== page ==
Rule 1—If prices are in an uptrend, and open interest is rising, this is a bullish sign. The bulls are in charge.
They are adding to positions and making the money, thus becoming more powerful. There are undoubtedly
shorts who are being stopped out, but new sellers are taking their place. As the market continues to rise, the
longs get stronger and the shorts get weaker.
Rule 2—If prices are in a downtrend, and open interest is rising, this is a bearish sign. The bears are in
charge in this case. They are adding to their positions, and they are the ones making the money. Weaker
longs are being stopped out, but new buyers are taking their place. As the market continues to fall, the
shorts get stronger and the longs get weaker. Another way to look at Rules 1 and 2; as long as the open
interest is increasing in a major trend, it will have the necessary financing to draw upon and prosper.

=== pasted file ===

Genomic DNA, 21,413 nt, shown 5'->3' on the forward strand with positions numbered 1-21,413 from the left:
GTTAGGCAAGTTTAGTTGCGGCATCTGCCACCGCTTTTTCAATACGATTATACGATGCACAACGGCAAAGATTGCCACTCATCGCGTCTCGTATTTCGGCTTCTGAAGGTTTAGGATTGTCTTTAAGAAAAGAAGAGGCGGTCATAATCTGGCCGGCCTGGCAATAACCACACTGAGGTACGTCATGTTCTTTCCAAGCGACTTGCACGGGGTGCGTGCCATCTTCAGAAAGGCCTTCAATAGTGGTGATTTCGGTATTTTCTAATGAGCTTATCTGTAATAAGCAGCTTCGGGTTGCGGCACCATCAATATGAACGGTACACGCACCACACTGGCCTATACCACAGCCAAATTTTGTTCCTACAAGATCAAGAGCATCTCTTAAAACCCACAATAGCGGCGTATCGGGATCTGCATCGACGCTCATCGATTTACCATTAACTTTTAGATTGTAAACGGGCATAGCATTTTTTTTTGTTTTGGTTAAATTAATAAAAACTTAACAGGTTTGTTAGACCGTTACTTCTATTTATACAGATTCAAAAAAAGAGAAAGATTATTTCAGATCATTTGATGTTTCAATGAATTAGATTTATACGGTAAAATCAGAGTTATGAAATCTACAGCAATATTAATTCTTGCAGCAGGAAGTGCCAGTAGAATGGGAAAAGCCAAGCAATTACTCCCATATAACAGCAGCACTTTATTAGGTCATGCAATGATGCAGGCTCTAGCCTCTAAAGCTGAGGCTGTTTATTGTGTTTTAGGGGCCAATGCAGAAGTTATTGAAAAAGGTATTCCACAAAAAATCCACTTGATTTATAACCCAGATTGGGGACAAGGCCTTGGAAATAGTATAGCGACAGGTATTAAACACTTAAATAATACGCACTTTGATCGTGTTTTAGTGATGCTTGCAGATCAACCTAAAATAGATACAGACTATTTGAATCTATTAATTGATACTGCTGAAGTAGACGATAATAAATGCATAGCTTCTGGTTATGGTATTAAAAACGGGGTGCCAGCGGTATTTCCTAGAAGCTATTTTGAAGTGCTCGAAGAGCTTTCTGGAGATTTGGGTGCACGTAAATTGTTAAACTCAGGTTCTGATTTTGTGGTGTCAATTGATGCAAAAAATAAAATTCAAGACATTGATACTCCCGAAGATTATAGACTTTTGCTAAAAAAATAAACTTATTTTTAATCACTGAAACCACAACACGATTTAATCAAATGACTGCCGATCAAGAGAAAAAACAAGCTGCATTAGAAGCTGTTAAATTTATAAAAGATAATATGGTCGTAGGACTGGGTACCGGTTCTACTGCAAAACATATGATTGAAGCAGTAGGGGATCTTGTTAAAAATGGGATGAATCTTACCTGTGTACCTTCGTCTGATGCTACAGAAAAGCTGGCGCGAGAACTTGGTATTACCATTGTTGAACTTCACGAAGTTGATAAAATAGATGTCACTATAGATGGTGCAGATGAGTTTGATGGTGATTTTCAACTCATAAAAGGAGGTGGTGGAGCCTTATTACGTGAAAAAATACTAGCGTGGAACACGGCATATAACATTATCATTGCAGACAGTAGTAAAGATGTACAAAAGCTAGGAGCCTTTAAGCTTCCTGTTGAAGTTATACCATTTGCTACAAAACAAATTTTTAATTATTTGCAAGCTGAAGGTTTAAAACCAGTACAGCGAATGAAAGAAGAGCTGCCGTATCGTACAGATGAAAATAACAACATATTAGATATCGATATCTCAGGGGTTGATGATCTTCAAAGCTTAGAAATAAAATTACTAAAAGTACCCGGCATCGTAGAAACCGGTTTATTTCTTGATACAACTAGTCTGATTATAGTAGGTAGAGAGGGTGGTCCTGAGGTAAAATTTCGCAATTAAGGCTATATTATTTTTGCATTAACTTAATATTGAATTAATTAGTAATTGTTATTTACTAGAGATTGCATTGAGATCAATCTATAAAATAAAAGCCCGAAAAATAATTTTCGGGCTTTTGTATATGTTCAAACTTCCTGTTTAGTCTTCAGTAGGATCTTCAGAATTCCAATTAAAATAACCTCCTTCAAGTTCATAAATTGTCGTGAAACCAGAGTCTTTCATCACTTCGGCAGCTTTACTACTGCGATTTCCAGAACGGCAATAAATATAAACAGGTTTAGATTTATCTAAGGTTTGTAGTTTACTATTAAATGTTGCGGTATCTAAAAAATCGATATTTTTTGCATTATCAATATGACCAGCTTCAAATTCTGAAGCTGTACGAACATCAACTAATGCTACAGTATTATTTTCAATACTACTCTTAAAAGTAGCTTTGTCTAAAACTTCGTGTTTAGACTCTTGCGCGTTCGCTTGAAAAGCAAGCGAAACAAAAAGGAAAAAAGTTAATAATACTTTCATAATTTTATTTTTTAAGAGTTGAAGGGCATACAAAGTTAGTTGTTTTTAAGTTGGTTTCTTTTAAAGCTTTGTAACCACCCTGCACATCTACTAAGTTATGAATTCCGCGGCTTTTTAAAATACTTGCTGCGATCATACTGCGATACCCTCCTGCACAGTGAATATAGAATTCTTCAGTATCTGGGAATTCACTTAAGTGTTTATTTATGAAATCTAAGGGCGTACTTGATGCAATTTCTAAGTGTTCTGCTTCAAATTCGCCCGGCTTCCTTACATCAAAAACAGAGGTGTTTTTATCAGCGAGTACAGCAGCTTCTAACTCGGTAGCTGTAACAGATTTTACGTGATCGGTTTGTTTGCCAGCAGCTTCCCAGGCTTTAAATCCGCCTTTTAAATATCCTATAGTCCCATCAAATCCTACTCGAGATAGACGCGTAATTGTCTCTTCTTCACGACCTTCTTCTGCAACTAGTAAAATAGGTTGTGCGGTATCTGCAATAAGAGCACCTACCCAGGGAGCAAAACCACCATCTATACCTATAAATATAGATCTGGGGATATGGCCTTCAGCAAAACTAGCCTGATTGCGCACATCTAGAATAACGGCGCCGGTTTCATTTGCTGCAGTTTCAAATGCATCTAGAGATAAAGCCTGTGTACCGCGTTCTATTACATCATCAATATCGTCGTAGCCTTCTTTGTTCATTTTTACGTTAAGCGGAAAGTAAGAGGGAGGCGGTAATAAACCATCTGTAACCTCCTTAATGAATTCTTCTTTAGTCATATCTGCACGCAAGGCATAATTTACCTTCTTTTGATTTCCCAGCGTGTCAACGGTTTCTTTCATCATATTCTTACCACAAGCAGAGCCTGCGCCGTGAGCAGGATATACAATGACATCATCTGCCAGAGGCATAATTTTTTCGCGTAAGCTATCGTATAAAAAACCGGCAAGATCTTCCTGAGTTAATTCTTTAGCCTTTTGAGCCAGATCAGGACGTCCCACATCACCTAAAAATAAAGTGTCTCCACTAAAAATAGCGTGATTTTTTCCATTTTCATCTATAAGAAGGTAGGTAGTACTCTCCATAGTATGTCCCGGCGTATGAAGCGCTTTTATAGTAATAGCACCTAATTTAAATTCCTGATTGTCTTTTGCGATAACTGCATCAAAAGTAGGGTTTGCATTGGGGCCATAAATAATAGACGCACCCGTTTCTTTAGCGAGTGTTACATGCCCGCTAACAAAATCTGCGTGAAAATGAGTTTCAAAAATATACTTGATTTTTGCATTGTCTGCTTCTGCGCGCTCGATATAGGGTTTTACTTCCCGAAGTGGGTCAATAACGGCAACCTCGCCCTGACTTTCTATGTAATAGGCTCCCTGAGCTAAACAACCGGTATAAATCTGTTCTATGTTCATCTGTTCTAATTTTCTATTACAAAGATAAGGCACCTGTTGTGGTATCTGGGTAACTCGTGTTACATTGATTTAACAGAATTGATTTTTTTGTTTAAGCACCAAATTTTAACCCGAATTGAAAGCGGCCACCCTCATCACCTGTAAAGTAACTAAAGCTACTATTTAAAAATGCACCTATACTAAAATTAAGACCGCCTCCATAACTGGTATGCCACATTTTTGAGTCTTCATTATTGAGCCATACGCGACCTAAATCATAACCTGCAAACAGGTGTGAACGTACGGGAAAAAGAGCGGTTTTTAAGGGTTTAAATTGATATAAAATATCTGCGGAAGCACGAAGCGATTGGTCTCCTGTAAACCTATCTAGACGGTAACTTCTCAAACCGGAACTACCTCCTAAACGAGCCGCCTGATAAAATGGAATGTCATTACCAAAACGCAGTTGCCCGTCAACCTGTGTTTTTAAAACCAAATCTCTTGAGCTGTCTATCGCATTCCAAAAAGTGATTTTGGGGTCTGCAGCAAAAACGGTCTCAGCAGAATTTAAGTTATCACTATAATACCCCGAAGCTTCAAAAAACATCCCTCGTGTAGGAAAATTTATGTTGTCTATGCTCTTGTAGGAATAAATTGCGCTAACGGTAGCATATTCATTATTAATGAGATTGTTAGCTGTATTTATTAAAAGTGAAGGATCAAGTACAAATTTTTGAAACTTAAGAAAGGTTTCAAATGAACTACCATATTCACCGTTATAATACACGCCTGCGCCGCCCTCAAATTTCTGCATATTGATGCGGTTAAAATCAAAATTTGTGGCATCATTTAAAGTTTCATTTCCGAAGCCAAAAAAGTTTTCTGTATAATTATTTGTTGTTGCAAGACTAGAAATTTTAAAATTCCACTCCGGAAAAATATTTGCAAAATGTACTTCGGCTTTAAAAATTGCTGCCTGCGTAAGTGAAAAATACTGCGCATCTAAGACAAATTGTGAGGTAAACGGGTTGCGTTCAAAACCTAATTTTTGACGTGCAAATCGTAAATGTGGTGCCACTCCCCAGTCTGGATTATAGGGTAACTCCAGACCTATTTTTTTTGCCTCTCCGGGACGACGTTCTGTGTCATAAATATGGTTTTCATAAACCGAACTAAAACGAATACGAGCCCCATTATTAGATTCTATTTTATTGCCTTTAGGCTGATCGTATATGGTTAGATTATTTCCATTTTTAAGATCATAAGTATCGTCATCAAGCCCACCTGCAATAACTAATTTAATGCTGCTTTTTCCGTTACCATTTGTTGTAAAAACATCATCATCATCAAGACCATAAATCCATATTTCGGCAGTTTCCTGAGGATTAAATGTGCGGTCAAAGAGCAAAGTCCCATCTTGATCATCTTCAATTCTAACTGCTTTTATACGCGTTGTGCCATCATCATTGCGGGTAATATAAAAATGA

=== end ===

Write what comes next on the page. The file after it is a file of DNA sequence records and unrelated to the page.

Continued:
Rule 3—If prices are in an uptrend and open interest is falling, this is a bearish sign. The old longs, the
“smart money” (after all they have been right to this point) are taking profits, they’re liquidating. They are
replaced to some extent by new buyers, who will not be as strong on balance, but the declining open interest
is an indication the weak shorts are also bailing. They will be replaced to an extent by new shorts who are
stronger than the old shorts were.
Rule 4—If prices are in a downtrend and open interest is falling, this is a bullish sign, The mirror image of
Rule 3. The smart money, the shorts, are covering or liquidating. They will be replaced to a degree by new
shorts not as strong as they were, but the declining open interest indicates the weakened longs are throwing
in the towel to a major degree. They will be replaced by fresh longs who were not as weakened by the lower
prices as the old longs were. Another way to look at Rules 3 and 4; when the pool of losers is depleted, the
party will be over.
Rule 5—If prices are in a congestion range, and open interest is rising, this is a bearish sign. The reason is
the public generally plays the long side. Rising open interest in a trading range affair assumes the
commercials and professionals are taking the short side, and the uniformed public will most likely lose out in the end.